A hydrocarbon compound 30 mixed with an organic peroxide and having a CH bond dissociation energy of from 850 to 950 kJ/mol is applied onto the connector C1 on the first circuit substrate 10. The organic peroxide and hydrocarbon compound are added and mixed in a solvent such as trimethylbenzene. They are then applied onto the connector C1 in the form imparted with fluidity by the solvent. This solvent however evaporates until the bonding of the connectors C1 and C2 is started and after that, only the mixture of the hydrocarbon compound and the organic peroxide remains between the connectors C1 and C2.

As illustrated in FIG. 2, the second circuit substrate 20 is laid over the first circuit substrate 10 such that connectors C1 and C2 of the metal wirings face each other. Accordingly, the mixture of the hydrocarbon compound 30 and the organic peroxide is interposed between the metal constituting the connector C1 of the wiring on the first circuit substrate 10 and the metal constituting the connector C2 of the wiring on the second circuit substrate 20, and the connectors C1 and C2 on both the substrates are disposed opposite to each other.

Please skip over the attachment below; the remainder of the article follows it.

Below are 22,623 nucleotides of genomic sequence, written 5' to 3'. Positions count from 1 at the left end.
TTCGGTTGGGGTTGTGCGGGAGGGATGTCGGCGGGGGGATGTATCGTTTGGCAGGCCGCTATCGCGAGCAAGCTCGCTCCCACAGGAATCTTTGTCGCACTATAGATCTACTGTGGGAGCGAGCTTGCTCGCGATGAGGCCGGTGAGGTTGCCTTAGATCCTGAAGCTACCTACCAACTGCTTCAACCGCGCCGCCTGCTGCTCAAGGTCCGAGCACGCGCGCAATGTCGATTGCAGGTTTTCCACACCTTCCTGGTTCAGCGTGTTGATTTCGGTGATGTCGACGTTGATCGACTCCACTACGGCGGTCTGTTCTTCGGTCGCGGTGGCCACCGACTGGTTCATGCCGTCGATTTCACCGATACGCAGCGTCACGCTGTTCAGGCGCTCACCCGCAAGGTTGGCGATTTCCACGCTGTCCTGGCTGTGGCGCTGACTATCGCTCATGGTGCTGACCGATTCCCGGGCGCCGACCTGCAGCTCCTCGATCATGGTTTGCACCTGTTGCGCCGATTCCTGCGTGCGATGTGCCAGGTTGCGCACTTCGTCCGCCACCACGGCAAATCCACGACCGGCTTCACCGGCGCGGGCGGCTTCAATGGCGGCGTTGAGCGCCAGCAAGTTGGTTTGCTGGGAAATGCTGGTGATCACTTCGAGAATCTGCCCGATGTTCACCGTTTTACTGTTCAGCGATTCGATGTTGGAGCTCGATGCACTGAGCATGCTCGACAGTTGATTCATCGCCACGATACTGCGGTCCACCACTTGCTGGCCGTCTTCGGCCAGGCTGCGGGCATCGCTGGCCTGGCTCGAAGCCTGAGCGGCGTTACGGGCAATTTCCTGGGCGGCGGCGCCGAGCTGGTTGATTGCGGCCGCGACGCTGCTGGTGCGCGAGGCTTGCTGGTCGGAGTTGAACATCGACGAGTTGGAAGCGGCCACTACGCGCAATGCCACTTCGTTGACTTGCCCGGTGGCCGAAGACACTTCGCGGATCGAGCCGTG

Examples of the hydrocarbon compound having a CH bond dissociation energy of from 850 to 950 kJ/mol include, as shown in FIG. 4, cyclooctane, tetramethylpentadecane, triphenylmethane, dicyclopentadiene, and dihydroanthracene. The hydrocarbon compound 30 containing at least one of these substances is therefore used.

Examples of the organic peroxide to be mixed with the hydrocarbon compound 30 include compound containing at least one of t-butylcumyl peroxide, t-butyl peroxybenzoate, t-butylperoxyisopropyl monocarbonate, 1,1-di(t-hexylperoxy)cyclohexane and methylethylketone peroxide. The reason why these substances are selected as the organic peroxide will be described later.